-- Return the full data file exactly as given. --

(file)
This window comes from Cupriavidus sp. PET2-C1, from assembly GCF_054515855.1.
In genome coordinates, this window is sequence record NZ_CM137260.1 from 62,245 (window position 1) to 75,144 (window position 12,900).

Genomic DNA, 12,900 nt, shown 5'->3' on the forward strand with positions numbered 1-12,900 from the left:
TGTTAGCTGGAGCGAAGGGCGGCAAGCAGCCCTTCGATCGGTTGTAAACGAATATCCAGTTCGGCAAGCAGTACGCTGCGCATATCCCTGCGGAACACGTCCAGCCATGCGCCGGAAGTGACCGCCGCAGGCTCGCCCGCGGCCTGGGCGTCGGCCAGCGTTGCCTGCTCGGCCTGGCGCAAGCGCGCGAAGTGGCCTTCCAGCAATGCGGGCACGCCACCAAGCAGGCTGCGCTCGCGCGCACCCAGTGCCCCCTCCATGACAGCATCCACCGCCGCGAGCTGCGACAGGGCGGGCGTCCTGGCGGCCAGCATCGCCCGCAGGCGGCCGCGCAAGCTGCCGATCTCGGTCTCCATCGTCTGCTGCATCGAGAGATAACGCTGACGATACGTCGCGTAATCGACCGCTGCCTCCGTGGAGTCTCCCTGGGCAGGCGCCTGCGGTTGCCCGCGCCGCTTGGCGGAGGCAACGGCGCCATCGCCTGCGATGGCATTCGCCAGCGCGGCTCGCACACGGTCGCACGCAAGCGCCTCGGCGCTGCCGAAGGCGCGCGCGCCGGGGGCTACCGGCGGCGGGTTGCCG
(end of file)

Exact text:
This window comes from Cupriavidus sp. PET2-C1, from assembly GCF_054515855.1.
In genome coordinates, this window is sequence record NZ_CM137260.1 from 62,245 (window position 1) to 75,144 (window position 12,900).

Genomic DNA, 12,900 nt, shown 5'->3' on the forward strand with positions numbered 1-12,900 from the left:
TGTTAGCTGGAGCGAAGGGCGGCAAGCAGCCCTTCGATCGGTTGTAAACGAATATCCAGTTCGGCAAGCAGTACGCTGCGCATATCCCTGCGGAACACGTCCAGCCATGCGCCGGAAGTGACCGCCGCAGGCTCGCCCGCGGCCTGGGCGTCGGCCAGCGTTGCCTGCTCGGCCTGGCGCAAGCGCGCGAAGTGGCCTTCCAGCAATGCGGGCACGCCACCAAGCAGGCTGCGCTCGCGCGCACCCAGTGCCCCCTCCATGACAGCATCCACCGCCGCGAGCTGCGACAGGGCGGGCGTCCTGGCGGCCAGCATCGCCCGCAGGCGGCCGCGCAAGCTGCCGATCTCGGTCTCCATCGTCTGCTGCATCGAGAGATAACGCTGACGATACGTCGCGTAATCGACCGCTGCCTCCGTGGAGTCTCCCTGGGCAGGCGCCTGCGGTTGCCCGCGCCGCTTGGCGGAGGCAACGGCGCCATCGCCTGCGATGGCATTCGCCAGCGCGGCTCGCACACGGTCGCACGCAAGCGCCTCGGCGCTGCCGAAGGCGCGCGCGCCGGGGGCTACCGGCGGCGGGTTGCCG